Types and variables in TypeScript
Last update: 01 - 11 - 2023
To get started with any programming language it is important to understand what a variable is. These are nothing more than a container for data or information and in the case of TypeScript this data must be specified. How that works? 🤔 If you already have experience with some other language you will know what I mean but if this is not the case, variables are capable of storing numeric values, text strings, binary or Boolean values (true and false) and other types of more complex data that I will show later.
In case this explanation has not been entirely clear to you, here is another definition of variables that can help you.
Data Typing in TypeScript
TypeScript is a strongly-typed or statically-typed programming language. What does this mean? 👀 The variables will accept only one type of data unless it is instructed to accept several types of data; This typing can also be applied to function parameters, class properties, and more.
Among the data types in TypeScript we can find:
Having this information clear, let's move on to the next point.
How do I declare variables in TypeScript?
// As pseudo code
let variableName:dataType = "Value";
// Declaring a variable and assigning a value
let userId:number = 001;
The biggest difference is that now it is specified what type of data that variable is going to contain explicitly, ALTHOUGH! TypeScript has the ability to declare variables inferred.
Declaration of variables explicitly and inferred in TypeScript
Explicitly declaring a variable is as it is in the previous example, in this way we make sure that this is the type of data that we are going to use during the life cycle of the program.
The way to declare a variable as inferred is without determining the type of data we want to use. Let's see it in code.
let songName:string = "Raining Blood";
let songName = "Raining Blood";// Like JS
TypeScript has the ability to recognize the data type even though it was not explicitly declared. The mutability is not applied 100% in case of wanting to reassign a value to a variable; if the songName variable undergoes any change in it's value, this has to be a string and not another type of data.
let songName = "Raining Blood";
// Reassigning the value of the variable
songName = "Suckerpunch";// reassignment without errors
// Reassigning another type of data
songName = 02;// Error due to data type
🙍♂️🙎♀️🙋♂️🙍♀️ And how can we make a variable accept any type of data?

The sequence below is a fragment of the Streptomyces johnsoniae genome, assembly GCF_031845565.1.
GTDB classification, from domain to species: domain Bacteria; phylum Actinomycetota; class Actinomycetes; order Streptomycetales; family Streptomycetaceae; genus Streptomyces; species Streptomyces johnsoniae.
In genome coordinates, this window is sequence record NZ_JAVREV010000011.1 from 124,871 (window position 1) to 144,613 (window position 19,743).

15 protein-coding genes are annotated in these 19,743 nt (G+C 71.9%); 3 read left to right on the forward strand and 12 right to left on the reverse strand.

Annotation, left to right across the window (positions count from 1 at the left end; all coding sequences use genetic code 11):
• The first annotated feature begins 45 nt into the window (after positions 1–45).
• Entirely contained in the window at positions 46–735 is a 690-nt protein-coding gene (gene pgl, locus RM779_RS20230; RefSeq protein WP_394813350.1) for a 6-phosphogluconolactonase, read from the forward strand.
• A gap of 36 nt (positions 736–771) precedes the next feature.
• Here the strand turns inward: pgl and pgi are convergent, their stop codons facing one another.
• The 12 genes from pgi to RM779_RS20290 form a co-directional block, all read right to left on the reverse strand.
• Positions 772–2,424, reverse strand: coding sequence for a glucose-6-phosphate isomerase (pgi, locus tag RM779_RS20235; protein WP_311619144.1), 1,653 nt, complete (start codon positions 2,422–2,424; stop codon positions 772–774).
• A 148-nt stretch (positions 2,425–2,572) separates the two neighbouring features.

This is where we can use the any data type.
let aRandomData:any = "data as string";
let secondRandomData:any = true;
let thirdRandomData:any = !1;
Several data types in one TypeScript variable. Union types
TypeScript has the ability to decide what type of data to receive in a variable without the need to use any, limiting the type of information to be stored. To do this, use the pipe symbol ( | ) to determine the uniqueness of that data.
We use the example of userId again as it is perfect to determine a hypothetical case where it is required to use the user's information, either his name (string) or an identification number (number) and even if the input of the information of your identification number is configured as a string. The variable will accept only those data types.
Creating custom data in TypeScript. Type aliases
This programming language continues to present more versatility when we create variables. TypeScript has the power to name the data type, so we can replace the names any, booleans or numbers with the one that best suits the flow of the program ... Or with the one we like the most 😆 (As long as it is consistent).
//Creating the custom data
type ID = number|string;
//Now we can use the ID type to create explicit variables
userID = 001;//number
userID = "001";//string
//The variable userId accepts both values
The type keyword is used and then the name is created for the data type you need to use, followed by the primitive data types for the custom data are declared.
Differences between let and var in TypeScript
var jedi:boolean = true;
var name:string = "Anakin Skywalker";
let jedi = false;
let name = "Darth Vader";
console.log(jedi, name);//false, Darth Vader
console.log(jedi, name);//true, Anakin Skywalker
Although the jedi and name variables are present inside and outside the conditional block, because of the way the variables are declared the data is not reassigned. If within the if var had been used to declare the variables, the values of these are overwritten and both messages would print the values false, Darth Vader.